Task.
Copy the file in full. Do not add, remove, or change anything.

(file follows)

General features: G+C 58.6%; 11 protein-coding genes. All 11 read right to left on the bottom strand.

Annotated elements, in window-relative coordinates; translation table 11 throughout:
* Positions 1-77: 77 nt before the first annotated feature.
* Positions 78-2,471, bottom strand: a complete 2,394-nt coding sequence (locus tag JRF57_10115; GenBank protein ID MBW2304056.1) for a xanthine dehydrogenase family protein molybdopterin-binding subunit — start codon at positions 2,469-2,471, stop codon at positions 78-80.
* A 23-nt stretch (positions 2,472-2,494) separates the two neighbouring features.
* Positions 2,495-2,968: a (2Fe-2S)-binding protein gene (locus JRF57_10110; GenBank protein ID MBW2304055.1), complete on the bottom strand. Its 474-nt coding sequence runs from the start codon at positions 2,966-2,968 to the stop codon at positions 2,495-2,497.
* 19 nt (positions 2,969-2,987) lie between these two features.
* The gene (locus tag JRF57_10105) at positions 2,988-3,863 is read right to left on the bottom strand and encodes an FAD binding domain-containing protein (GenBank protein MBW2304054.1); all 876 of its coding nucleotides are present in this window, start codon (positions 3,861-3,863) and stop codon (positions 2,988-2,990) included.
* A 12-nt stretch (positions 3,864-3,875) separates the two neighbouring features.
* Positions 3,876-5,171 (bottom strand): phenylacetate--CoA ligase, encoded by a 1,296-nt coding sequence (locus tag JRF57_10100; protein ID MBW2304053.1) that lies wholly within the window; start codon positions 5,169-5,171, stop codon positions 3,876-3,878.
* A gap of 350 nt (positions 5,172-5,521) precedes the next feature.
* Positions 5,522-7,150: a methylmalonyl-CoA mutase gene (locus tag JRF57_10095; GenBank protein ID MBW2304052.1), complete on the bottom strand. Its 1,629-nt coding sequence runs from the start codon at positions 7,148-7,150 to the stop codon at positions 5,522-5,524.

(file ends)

General features: G+C 58.6%; 11 protein-coding genes. All 11 read right to left on the bottom strand.

Annotated elements, in window-relative coordinates; translation table 11 throughout:
* Positions 1-77: 77 nt before the first annotated feature.
* Positions 78-2,471, bottom strand: a complete 2,394-nt coding sequence (locus tag JRF57_10115; GenBank protein ID MBW2304056.1) for a xanthine dehydrogenase family protein molybdopterin-binding subunit — start codon at positions 2,469-2,471, stop codon at positions 78-80.
* A 23-nt stretch (positions 2,472-2,494) separates the two neighbouring features.
* Positions 2,495-2,968: a (2Fe-2S)-binding protein gene (locus JRF57_10110; GenBank protein ID MBW2304055.1), complete on the bottom strand. Its 474-nt coding sequence runs from the start codon at positions 2,966-2,968 to the stop codon at positions 2,495-2,497.
* 19 nt (positions 2,969-2,987) lie between these two features.
* The gene (locus tag JRF57_10105) at positions 2,988-3,863 is read right to left on the bottom strand and encodes an FAD binding domain-containing protein (GenBank protein MBW2304054.1); all 876 of its coding nucleotides are present in this window, start codon (positions 3,861-3,863) and stop codon (positions 2,988-2,990) included.
* A 12-nt stretch (positions 3,864-3,875) separates the two neighbouring features.
* Positions 3,876-5,171 (bottom strand): phenylacetate--CoA ligase, encoded by a 1,296-nt coding sequence (locus tag JRF57_10100; protein ID MBW2304053.1) that lies wholly within the window; start codon positions 5,169-5,171, stop codon positions 3,876-3,878.
* A gap of 350 nt (positions 5,172-5,521) precedes the next feature.
* Positions 5,522-7,150: a methylmalonyl-CoA mutase gene (locus tag JRF57_10095; GenBank protein ID MBW2304052.1), complete on the bottom strand. Its 1,629-nt coding sequence runs from the start codon at positions 7,148-7,150 to the stop codon at positions 5,522-5,524.